Join National Journal for a policy summit convening key industry leaders, labor and workforce experts, and advocacy groups to discuss the future of higher education in the U.S. given our shifting economy and the changing models of post-secondary degrees.
A degree beyond high school is essential for young people to succeed in the global economy and pursue their dreams. Unfortunately, too many postsecondary programs don't deliver the value that students and families want and need. College costs too much. Their degree programs are designed for full-time students, even though 75 percent of students today are "non-traditional." Too many students never finish, ending up with debt but no degree. For those that do graduate, too many are unprepared for the workplace. As such, colleges are developing new models of degree acquisition in an effort to better serve the modern lifestyles and waning pocketbooks of students. What is the future of the college degree, and higher education in general, in the United States?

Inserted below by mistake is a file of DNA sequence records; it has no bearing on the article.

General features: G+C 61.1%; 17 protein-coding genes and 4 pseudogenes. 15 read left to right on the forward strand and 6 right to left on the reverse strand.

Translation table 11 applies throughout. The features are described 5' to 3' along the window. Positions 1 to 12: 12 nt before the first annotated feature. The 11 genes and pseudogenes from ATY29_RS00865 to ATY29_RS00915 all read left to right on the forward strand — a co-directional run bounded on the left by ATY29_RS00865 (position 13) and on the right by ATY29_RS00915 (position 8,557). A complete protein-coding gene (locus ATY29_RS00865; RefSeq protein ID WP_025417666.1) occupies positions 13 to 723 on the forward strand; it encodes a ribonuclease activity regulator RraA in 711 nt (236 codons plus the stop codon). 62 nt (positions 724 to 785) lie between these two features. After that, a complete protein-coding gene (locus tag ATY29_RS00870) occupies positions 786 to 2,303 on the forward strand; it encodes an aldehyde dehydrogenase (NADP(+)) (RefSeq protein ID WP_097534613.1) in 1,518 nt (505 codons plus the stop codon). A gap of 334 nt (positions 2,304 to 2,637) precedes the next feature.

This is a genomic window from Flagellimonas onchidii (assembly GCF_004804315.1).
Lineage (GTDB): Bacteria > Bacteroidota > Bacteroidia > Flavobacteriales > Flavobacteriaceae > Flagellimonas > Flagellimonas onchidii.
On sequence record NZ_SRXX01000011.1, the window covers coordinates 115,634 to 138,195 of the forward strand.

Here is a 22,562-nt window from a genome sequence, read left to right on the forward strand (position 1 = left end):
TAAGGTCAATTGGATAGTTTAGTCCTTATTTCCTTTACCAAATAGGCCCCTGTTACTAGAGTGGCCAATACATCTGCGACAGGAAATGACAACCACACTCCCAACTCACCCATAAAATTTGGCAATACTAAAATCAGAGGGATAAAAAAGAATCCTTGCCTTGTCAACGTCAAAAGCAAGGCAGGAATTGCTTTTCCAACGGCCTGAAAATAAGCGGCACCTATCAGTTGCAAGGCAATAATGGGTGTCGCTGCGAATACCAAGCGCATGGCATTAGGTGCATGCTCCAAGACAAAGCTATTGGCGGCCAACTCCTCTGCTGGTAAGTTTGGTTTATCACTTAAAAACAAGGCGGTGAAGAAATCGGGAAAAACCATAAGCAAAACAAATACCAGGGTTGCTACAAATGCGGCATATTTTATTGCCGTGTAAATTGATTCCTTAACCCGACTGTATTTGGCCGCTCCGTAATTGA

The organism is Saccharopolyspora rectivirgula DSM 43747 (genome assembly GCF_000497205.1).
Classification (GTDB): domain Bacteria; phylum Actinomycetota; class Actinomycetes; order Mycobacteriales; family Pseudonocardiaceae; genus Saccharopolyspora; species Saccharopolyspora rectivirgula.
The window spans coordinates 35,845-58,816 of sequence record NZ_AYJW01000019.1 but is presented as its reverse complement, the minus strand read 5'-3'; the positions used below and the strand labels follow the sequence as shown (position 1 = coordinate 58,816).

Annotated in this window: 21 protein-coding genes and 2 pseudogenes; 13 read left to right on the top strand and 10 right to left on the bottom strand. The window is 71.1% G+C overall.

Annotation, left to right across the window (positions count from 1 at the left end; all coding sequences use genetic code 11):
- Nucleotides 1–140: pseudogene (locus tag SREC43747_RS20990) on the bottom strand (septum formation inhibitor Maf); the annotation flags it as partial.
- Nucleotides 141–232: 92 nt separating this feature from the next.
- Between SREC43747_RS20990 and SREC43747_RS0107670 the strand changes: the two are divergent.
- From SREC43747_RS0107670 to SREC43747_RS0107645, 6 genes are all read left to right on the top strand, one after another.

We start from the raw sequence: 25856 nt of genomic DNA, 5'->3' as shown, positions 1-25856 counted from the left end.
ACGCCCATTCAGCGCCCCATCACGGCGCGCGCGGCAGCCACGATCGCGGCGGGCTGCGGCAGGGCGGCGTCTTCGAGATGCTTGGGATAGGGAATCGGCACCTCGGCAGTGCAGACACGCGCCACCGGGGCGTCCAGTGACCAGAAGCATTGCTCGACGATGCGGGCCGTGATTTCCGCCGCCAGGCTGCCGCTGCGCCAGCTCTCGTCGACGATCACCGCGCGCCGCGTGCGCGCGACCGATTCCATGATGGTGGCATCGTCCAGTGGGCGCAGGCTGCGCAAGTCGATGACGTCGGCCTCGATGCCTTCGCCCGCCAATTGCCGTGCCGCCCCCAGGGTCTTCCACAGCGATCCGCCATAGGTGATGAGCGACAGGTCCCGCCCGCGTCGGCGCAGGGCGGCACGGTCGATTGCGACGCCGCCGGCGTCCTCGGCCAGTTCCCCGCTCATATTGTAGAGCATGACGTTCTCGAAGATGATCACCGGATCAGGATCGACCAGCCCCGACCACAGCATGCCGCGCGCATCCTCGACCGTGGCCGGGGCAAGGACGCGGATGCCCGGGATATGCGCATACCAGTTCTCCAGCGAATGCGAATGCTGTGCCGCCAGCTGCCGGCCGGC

Vice President, Postsecondary Education Policy, Center for American Progress
Ronald Brownstein, a two-time finalist for the Pulitzer Prize for his coverage of presidential campaigns, is Atlantic Media's Editorial Director for Strategic Partnerships, in charge of long-term editorial strategy. He also writes a weekly column and regularly contributes other pieces for the National Journal, contributes to Quartz, and The Atlantic, and coordinates political coverage and activities across publications produced by Atlantic Media.
Director, Education Policy Program, New America Foundation
President and Chief Executive Officer, Association of Private Sector Colleges and Universities
Chief Academic Officer, College for America at Southern New Hampshire University
President, San Jose State University
Executive Director, California Competes (Former Deputy Undersecretary, U.S. Department of Education)